YAM was developed in Sweden, and more than 11,000 ninth grade students in 10 European countries participated in the initial study. Results of the study showed that YAM was the only intervention of three that was superior to the control group, reducing suicide attempts and suicidal thoughts by more than 50 percent compared to the control group. The findings were published in the journal “Lancet” in 2015.

One of the authors of those finding was David Brent, M.D., a psychiatrist in Pittsburgh, Pa. affiliated with UPMC-University of Pittsburgh Medical Center.

“No one program could address all the issues,” Brent told Rural Health Quarterly. “YAM is a good choice because it is one of the few programs that has been rigorously evaluated and cuts the rate of suicidal ideation and attempts in half. It cannot be the whole solution, but I believe the folks in Montana have been strategic and that this is one of several initiatives.”
Four master trainers of YAM visited Bozeman in April to provide a week-long training for YAM facilitators, which was the first training of its kind in the U.S. Twelve Montanans and three Texans completed the training.

Carl C. Bell, M.D., is a staff psychiatrist at Jackson Park Hospital Family Medicine Clinic in Chicago and is a member of the Rosalyn Carter Mental Health Task Force. He described the YAM program as a “good start.” Bell said he has seen various research projects on suicide prevention move forward, but they are all poorly designed and usually focus on preventing suicide behavior. But, he maintains, that does not mean such interventions are actually preventing suicide.

Bell told Rural Health Quarterly that after familiarizing himself with YAM he is “not impressed.”

Kuntz and Byerly disagree.

“How long would it take something else coming down the pipeline to demonstrate this level of effectiveness,” Kuntz asked. “Is there anything else on the horizon that looks like it could be nearly this effective in reducing depression and suicidal ideation through a population intervention in high school youth? A key component of YAM is that the program is delivered by a group of people with expertise working with youth regarding mental health issues,” Byerly said. He emphasized that many of the facilitators are people who have advanced education in mental health fields, as well as teachers and community health professionals.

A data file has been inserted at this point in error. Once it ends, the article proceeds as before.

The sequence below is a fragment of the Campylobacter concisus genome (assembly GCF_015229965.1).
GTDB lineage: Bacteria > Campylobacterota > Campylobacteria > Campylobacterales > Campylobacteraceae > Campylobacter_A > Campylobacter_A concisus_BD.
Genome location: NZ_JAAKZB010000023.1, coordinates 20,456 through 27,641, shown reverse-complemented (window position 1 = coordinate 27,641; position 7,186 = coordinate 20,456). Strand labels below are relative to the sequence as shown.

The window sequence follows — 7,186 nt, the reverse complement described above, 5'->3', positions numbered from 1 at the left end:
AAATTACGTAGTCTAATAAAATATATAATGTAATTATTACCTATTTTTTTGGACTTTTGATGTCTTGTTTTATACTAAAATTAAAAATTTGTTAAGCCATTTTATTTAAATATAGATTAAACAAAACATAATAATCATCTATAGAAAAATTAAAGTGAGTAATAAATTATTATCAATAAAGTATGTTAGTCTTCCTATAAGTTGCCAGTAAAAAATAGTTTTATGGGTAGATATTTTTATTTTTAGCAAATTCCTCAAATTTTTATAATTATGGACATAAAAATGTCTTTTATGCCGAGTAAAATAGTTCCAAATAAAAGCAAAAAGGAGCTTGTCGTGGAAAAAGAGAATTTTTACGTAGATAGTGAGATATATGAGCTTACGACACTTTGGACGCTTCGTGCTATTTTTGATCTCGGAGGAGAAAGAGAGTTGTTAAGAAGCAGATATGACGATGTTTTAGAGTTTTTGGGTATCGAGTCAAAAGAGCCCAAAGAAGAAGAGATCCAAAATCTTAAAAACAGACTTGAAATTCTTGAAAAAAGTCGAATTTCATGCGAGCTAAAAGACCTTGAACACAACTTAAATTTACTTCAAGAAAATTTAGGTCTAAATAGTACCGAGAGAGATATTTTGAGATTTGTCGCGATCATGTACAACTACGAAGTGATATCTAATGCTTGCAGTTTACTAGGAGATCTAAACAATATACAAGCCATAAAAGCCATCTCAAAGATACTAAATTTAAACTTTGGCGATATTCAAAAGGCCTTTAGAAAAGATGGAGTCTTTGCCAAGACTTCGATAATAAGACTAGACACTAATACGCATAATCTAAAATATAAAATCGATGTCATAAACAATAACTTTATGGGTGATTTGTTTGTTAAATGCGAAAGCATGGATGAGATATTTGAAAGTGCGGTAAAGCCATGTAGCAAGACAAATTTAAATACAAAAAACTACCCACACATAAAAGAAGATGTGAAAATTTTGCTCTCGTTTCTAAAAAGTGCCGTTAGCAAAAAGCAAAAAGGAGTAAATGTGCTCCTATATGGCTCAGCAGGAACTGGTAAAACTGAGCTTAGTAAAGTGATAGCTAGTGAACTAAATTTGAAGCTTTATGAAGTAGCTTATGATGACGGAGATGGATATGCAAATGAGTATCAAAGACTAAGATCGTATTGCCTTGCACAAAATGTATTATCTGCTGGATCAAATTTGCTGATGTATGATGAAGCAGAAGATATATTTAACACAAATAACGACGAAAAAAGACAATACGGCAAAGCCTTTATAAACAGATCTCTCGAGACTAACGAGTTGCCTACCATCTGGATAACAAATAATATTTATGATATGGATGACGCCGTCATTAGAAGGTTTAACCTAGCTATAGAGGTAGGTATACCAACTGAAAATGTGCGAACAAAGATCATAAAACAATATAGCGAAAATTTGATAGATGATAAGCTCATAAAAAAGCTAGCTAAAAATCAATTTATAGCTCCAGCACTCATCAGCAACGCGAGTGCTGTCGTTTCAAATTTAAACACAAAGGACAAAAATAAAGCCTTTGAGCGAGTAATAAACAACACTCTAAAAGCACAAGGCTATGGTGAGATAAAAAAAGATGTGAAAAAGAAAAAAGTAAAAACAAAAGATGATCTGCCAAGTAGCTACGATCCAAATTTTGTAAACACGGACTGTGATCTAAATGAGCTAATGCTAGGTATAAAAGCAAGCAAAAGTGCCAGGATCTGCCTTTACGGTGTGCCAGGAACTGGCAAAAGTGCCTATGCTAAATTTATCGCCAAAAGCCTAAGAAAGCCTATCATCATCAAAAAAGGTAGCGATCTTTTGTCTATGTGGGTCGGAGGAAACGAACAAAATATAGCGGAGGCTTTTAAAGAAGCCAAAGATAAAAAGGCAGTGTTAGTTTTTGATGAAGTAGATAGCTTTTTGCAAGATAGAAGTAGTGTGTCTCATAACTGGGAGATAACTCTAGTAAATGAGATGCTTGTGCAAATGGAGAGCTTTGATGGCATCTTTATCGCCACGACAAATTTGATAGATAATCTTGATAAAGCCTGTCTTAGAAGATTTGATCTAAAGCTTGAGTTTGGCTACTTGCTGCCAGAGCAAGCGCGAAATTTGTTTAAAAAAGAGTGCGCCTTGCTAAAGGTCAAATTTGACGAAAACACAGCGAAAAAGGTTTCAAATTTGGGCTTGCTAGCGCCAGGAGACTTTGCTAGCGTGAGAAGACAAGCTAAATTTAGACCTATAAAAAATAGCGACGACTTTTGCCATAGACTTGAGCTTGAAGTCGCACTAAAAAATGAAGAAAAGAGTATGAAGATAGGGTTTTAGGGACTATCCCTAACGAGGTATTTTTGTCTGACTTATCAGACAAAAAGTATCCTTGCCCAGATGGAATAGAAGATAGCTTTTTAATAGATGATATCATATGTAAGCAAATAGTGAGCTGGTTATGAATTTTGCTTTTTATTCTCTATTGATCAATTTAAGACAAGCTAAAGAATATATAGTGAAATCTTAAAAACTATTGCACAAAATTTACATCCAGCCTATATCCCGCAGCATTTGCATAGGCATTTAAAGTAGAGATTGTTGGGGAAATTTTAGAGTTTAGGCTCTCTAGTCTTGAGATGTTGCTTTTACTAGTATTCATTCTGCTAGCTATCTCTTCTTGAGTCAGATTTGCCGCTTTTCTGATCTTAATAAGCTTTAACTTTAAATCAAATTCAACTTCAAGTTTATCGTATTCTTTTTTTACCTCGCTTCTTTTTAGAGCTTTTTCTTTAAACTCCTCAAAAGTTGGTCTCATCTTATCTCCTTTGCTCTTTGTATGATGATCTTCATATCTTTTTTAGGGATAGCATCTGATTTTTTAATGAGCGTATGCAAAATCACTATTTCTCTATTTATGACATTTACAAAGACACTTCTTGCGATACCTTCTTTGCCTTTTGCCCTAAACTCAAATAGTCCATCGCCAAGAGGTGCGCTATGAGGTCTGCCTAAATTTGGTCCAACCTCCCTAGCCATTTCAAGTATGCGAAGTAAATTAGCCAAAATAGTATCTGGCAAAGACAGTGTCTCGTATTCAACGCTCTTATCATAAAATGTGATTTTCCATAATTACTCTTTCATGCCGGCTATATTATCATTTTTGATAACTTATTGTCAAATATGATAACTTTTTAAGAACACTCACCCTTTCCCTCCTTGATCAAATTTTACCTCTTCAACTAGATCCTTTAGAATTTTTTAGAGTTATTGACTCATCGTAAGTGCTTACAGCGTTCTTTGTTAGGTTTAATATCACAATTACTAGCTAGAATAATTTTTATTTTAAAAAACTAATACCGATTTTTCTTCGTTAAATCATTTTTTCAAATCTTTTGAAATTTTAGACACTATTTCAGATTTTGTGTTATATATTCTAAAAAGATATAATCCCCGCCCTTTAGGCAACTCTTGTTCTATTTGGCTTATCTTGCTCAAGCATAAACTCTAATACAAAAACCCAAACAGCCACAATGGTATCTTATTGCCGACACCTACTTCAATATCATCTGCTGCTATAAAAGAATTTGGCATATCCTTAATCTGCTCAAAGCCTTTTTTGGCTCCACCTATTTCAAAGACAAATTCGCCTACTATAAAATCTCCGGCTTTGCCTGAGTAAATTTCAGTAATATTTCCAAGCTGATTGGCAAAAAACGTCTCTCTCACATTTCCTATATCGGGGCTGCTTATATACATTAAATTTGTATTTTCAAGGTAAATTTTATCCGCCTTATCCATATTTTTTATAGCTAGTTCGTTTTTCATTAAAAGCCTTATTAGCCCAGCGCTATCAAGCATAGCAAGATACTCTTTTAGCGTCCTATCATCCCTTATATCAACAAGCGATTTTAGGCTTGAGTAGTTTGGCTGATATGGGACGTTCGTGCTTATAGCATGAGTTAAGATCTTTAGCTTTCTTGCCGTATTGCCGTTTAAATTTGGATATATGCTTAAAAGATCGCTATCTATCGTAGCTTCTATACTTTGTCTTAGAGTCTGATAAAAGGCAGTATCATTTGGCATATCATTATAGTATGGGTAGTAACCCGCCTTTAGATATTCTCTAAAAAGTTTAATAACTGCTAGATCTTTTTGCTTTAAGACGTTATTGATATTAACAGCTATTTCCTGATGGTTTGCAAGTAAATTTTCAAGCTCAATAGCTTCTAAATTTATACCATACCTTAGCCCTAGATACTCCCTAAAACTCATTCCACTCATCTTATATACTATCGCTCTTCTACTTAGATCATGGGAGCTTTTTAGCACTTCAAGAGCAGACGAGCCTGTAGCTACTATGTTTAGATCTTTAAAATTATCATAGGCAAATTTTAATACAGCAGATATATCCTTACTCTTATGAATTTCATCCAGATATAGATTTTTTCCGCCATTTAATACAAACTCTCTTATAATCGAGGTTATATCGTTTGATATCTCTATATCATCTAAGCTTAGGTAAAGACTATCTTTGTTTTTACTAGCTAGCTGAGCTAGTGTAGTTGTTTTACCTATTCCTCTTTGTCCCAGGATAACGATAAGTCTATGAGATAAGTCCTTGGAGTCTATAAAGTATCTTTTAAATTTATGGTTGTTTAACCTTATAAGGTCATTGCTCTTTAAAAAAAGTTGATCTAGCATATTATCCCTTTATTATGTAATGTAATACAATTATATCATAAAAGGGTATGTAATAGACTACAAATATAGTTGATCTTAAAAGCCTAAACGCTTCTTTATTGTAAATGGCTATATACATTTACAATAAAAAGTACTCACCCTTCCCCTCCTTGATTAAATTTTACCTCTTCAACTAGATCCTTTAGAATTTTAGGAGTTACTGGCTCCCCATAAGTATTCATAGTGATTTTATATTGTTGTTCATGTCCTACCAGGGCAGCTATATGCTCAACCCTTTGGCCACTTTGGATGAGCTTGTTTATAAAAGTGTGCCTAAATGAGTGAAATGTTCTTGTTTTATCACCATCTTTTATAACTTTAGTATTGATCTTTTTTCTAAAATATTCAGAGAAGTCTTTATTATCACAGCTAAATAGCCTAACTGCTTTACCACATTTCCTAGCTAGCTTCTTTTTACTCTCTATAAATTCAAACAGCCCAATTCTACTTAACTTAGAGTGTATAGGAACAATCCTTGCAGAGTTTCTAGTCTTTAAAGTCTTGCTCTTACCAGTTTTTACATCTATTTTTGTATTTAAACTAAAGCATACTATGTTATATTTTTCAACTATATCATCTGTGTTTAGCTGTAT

“Suicide is a huge problem in Montana—one of the biggest problems Montana faces,” Byerly said. “We’re fortunate to have this opportunity to be the earliest involved with a very promising intervention. Ultimately, we’ll be participating in evaluating the true impact of the intervention.”

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Cindy Uken
Cindy Uken is a veteran, award-winning health writer living in Palm Springs. She has worked at newspapers in California, South Dakota, Minnesota, Montana and at USA Today. Cindy received a 2013-2014 Rosalynn Carter Fellowship for Mental Health Journalism, chosen as one of the California Endowment Health Journalism Fellowships, inducted into the Yankton (S.D.) High School Fine Arts Hall of Fame, nominated for a Pulitzer Prize for her work on Montana’s suicide rate, and named one of Gannett’s Top Ten Supervisors of the Year. Follow Cindy on Twitter @CindyUken, on Facebook and at CindyUken.com.